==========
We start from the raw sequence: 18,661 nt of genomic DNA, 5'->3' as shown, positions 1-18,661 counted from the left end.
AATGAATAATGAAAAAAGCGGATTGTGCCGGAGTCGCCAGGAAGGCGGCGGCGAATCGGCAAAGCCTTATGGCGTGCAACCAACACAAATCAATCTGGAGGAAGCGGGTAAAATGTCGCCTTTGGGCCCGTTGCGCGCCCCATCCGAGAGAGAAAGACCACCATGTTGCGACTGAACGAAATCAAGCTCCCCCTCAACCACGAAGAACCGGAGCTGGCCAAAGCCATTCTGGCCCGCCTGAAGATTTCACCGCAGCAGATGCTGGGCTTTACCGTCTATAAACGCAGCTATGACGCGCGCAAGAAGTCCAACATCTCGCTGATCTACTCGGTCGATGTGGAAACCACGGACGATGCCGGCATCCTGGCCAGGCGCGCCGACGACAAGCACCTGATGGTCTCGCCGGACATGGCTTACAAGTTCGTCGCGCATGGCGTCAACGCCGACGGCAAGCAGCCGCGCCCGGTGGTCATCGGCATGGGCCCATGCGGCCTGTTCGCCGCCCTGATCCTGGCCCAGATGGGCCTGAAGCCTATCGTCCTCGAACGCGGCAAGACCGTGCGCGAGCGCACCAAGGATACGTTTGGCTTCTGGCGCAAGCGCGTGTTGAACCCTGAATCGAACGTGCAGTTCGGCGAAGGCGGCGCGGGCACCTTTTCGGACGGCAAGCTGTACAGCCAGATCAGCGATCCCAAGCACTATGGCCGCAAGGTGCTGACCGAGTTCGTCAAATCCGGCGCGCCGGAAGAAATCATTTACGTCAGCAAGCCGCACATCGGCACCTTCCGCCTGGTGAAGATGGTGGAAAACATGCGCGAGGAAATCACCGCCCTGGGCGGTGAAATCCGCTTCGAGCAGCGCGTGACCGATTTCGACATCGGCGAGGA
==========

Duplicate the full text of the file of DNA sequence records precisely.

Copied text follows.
We start from the raw sequence: 18,661 nt of genomic DNA, 5'->3' as shown, positions 1-18,661 counted from the left end.
AATGAATAATGAAAAAAGCGGATTGTGCCGGAGTCGCCAGGAAGGCGGCGGCGAATCGGCAAAGCCTTATGGCGTGCAACCAACACAAATCAATCTGGAGGAAGCGGGTAAAATGTCGCCTTTGGGCCCGTTGCGCGCCCCATCCGAGAGAGAAAGACCACCATGTTGCGACTGAACGAAATCAAGCTCCCCCTCAACCACGAAGAACCGGAGCTGGCCAAAGCCATTCTGGCCCGCCTGAAGATTTCACCGCAGCAGATGCTGGGCTTTACCGTCTATAAACGCAGCTATGACGCGCGCAAGAAGTCCAACATCTCGCTGATCTACTCGGTCGATGTGGAAACCACGGACGATGCCGGCATCCTGGCCAGGCGCGCCGACGACAAGCACCTGATGGTCTCGCCGGACATGGCTTACAAGTTCGTCGCGCATGGCGTCAACGCCGACGGCAAGCAGCCGCGCCCGGTGGTCATCGGCATGGGCCCATGCGGCCTGTTCGCCGCCCTGATCCTGGCCCAGATGGGCCTGAAGCCTATCGTCCTCGAACGCGGCAAGACCGTGCGCGAGCGCACCAAGGATACGTTTGGCTTCTGGCGCAAGCGCGTGTTGAACCCTGAATCGAACGTGCAGTTCGGCGAAGGCGGCGCGGGCACCTTTTCGGACGGCAAGCTGTACAGCCAGATCAGCGATCCCAAGCACTATGGCCGCAAGGTGCTGACCGAGTTCGTCAAATCCGGCGCGCCGGAAGAAATCATTTACGTCAGCAAGCCGCACATCGGCACCTTCCGCCTGGTGAAGATGGTGGAAAACATGCGCGAGGAAATCACCGCCCTGGGCGGTGAAATCCGCTTCGAGCAGCGCGTGACCGATTTCGACATCGGCGAGGA